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Have you been disappointed in recent years with your cash flow or profitability as you have been forced to deal with warm winters, greater regulation, stubborn inflation, and high interest rates? Or maybe you really want more stability with year-over year results, regardless of the weather or economy. If you’ve been wracking your brain trying to find ways to turn things around, a great exercise to start with would be a comprehensive assessment of your business. This assessment will enable you to highlight the financial best practices that can take your fuel business to the next level.

Step 1: Create Your Assessment

When considering how to determine any potential gaps in your overall financial management practices, there are three primary areas: processes, personnel, and performance. We recommend developing a list of 5 to 10 questions in each area to start narrowing in on the potential areas for improvement. The questions should be structured as simple yes/no responses. Be consistent with the wording, i.e., yes is always positive and no is always negative.

Where are your biggest problem areas? What do you have in place (or not) to address these problems in terms of processes and personnel? What do you have in place to determine the size of each problem and to measure how far your goal is from your current performance? Thinking in these terms will help you generate the right questions to evaluate your business.

Step 2: Score Your Business and Identify Actions

Once you have your list of yes/no questions, you will complete the assessment. Even though the questions only require a simple yes or no, take the time to really think about your responses and be brutally honest. Next, score your results based upon the percentage of the total questions you answered as a yes. If you happen to get a low score, at first glance, it may seem disappointing, however it indicates that there may be significant potential for improvement with your business.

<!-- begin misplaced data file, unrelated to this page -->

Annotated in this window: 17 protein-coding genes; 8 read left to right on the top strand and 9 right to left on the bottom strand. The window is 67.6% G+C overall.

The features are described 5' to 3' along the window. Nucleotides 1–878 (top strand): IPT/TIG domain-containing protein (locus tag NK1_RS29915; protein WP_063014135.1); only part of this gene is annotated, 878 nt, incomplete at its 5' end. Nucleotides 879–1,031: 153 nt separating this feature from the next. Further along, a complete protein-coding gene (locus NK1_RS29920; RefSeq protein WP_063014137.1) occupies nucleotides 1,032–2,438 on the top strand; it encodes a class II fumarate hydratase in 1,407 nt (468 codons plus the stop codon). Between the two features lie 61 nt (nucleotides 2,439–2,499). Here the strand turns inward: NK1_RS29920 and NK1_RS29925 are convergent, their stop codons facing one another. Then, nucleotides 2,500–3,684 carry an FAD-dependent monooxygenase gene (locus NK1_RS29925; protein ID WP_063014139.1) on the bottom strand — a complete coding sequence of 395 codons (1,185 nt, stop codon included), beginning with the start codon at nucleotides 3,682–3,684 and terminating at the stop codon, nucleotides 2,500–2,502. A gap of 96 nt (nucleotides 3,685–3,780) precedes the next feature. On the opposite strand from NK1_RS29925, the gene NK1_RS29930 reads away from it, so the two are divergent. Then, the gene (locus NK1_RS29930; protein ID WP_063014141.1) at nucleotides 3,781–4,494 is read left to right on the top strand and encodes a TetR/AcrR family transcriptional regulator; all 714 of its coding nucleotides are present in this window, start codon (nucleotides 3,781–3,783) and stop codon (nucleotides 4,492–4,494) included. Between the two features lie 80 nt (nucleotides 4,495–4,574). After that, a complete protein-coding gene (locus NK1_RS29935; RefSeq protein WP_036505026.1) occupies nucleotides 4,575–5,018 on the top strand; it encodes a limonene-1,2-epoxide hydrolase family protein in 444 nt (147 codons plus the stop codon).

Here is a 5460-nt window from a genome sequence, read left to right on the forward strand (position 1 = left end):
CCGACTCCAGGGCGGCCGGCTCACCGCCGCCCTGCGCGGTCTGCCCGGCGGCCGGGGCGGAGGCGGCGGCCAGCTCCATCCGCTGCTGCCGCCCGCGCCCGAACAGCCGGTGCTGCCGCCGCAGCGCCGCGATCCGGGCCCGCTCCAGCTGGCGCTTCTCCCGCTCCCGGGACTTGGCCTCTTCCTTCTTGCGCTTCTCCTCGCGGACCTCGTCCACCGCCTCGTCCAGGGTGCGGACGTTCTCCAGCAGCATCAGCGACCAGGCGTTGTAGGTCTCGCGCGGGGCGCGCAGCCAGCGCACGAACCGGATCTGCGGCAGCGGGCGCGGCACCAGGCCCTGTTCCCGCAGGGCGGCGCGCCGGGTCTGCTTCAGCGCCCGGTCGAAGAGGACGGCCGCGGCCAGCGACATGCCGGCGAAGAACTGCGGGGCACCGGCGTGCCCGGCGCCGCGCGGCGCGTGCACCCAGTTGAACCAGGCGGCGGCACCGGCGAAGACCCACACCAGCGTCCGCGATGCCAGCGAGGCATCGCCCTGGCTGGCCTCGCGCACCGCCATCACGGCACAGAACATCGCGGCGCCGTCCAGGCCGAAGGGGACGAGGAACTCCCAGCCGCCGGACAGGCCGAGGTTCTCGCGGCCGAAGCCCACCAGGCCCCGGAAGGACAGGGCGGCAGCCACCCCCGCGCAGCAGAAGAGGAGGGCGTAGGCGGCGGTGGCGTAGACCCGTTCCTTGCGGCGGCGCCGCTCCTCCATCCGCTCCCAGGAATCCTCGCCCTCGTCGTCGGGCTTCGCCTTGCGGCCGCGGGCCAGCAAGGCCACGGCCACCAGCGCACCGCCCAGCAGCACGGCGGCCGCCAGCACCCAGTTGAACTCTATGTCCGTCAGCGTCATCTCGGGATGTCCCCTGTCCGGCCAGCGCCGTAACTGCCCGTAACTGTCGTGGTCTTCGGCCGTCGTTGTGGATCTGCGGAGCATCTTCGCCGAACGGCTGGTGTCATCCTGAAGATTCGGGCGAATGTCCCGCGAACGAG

To determine how to begin closing the gaps, you will use the yes responses to determine the extent to which there is room for further improvement and the no responses to determine how best to convert them to yes responses. For each question, create one or more concrete actions to address the gap.

Step 3: Prioritize Actions and Begin Implementing

With the resulting list of action items, you can begin to prioritize the implementation of financial best practices over time. The priority should be based upon the items that would provide the greatest impact for the least amount of time and effort required to fully implement and realize the benefits. The amount of benefit and cost related to each practice will vary from company to company, just as the action list itself will.

Therefore, a customized calculation of benefits should be completed for each relevant best practice. Next, based upon the level of gap present, your company’s internal resources, access to external resources, and competing operational priorities, you can estimate the time (calendar days) and effort (manhours) required to implement each best practice. The associated cost can be compared to the estimated annual benefits of each best practice to develop a ranked list of financial management best practices to begin implementing.

The final step is to determine how to begin implementing them. There are three options available to you: do-it-yourself (DIY), done-with-you (DWY), and done for-you (DFY). Of course, you may decide to mix and match some, or all, of these options, depending upon the action item. Just be sure that the costs of hiring the necessary employees (DIY) or external experts (DWY/DFY) are included in your cost-benefit analysis. The time to find the right resources must also be included in your schedule.

No matter the length of your implementation schedule, do not be discouraged. At some point, every fuel dealer was at day zero. With patience, persistence, and a well thought out game plan, you will reach your goals.

Additional Tips

  • Get others in your company to take the assessment and see how your scores compare, discuss the results and collaborate on how to best move forward.
  • Use the Eisenhower Matrix (tool to categorize urgent vs. important items) as a quicker but less precise shortcut to determine the priority of actions. Think of urgent when it comes to short-term needs and think of important when it comes to long-term goals.

 

Article written by Rashaan Baskerville

Original article “Your Financial Roadmap in 3 Steps” published in Fuel Oil News | June 2024